It's no secret that vinyl records' popularity has been continuously growing in the past decade, with last year's sales reaching the highest they have since 1991. When Chicago artist Robin Monique Rios heard about the vinyl resurgence last year, her mind raced with a wave of nostalgia and a big idea for her next collaborative art exhibit.
Rios gathered 63 artists to create 101 pieces of art on vinyl records for the first annual Spin It art exhibit, which will be open from May 19–June 16 at the 4ArtSPACE in Chicago.
"If you look back, there was such great artwork on the vinyl records themselves and also the sleeves," says Rios, the curator behind the exhibit. "I remember the biggest thing was going through the record store and flipping through all the sleeves and seeing such great artwork. Sometimes I wouldn't even know the band but I wanted to hear it just because of the cover."
Rios began planning the exhibit, which she says is an ode to vinyl, late last summer. She ordered a batch of 150 old records from a crafter online in California, along with sleeves for the records, which most artists have used.
"These artists are all diverse," Rios points out, and the work featured in the exhibit highlights that in both the voices and the mediums used for each piece. Most of the 63 artists involved with the project painted their record designs, while some transferred works of digital photography onto the vinyl by printing images onto a sticky vinyl sheet and then adhering it to the record. Each work expresses something different, from an MTV-esque robot in space to a celebration of the birth of Chicago with the city's emblem.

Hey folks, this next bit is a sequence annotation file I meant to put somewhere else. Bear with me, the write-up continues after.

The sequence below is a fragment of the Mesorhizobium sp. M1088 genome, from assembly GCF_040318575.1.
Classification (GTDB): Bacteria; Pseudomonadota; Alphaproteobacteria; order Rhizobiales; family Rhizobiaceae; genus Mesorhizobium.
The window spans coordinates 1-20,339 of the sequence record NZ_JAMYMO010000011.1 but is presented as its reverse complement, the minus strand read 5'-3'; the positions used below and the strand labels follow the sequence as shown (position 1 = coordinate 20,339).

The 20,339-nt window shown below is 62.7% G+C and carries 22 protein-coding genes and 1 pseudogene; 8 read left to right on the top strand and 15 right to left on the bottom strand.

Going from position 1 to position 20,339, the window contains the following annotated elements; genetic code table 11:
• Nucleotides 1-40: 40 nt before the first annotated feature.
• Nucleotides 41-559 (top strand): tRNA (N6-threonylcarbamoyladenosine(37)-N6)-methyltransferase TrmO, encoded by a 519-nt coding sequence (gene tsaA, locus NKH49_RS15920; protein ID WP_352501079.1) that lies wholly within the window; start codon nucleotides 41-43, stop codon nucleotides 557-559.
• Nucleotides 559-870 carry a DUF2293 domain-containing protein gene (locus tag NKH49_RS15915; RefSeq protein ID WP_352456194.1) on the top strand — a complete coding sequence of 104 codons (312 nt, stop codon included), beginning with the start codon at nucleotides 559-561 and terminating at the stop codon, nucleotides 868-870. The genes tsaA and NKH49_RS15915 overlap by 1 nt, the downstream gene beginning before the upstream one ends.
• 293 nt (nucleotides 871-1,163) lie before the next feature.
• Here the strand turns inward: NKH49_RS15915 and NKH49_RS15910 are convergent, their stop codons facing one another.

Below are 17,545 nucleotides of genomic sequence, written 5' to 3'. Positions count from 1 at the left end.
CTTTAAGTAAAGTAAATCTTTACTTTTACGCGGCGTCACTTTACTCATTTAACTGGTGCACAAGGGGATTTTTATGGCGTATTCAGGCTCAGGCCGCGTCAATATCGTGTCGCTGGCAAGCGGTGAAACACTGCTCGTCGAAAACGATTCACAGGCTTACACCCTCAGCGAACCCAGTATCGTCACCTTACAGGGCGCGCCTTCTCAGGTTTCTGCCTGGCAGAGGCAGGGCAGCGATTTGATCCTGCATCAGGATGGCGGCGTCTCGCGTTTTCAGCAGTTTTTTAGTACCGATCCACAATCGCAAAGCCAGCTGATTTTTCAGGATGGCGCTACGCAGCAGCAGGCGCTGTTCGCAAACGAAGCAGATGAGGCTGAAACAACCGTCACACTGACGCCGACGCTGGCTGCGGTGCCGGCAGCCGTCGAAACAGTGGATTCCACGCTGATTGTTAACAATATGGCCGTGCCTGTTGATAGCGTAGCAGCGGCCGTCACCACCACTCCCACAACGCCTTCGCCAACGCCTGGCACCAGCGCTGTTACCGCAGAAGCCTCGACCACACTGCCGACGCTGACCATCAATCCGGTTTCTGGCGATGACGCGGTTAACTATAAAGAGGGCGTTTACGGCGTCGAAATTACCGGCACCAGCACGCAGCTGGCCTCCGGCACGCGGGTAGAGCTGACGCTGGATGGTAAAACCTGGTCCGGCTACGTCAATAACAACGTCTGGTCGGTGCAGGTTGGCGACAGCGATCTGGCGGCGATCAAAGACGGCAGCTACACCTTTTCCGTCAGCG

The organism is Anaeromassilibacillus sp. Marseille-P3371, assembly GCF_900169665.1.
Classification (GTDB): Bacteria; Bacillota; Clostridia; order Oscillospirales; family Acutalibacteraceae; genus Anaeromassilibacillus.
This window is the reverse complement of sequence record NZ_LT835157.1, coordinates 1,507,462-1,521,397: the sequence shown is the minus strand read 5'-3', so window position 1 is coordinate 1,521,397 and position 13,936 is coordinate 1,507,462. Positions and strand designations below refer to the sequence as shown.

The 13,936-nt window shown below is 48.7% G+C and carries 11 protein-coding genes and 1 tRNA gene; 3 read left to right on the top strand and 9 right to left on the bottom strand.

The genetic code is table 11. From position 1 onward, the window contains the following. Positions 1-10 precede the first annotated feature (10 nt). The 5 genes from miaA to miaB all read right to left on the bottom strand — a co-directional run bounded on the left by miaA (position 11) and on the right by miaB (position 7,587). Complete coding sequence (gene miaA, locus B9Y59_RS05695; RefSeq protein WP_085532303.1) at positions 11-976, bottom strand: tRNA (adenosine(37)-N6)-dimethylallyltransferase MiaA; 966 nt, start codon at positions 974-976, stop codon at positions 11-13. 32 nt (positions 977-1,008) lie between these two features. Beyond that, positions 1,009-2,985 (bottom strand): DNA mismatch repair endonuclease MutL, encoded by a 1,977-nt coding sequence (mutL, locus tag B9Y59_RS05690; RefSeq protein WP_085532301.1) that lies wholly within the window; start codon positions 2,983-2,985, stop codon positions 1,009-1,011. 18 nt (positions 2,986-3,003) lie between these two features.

Rios' nostalgic view on vinyl records also led her to pass along advice to each of the artists: don't "overthink" the work. Picking out vinyl at the store was always a fluid experience, almost impulsive. The artwork would initially draw her into the music actually on the record, not the other way around.
"It helps artists to step out of the box and create something with a notion of enjoyment, not so much putting too much thought into it," Rios says. "I think as an artist we get too much in our head that things become a little orchestrated, where I just kind of wanted this to flow."
That emotion-first impression is clear on some of the works in the exhibit. On Phoenix artist Nadia Vanilla's piece, the record artwork depicts a nude woman listening to music through earbud headphones. It's an intimate look at the personal experience of listening to music—a similar relaxed nirvana Rios and other vinyl-lovers alike feel when they hear the crackling pop of a record spinning.
"The nod to it was the most important part, and the remembrance of those days—what it sounds like to put on a record, you know?" Rios says. "I loved it." See more of the works below: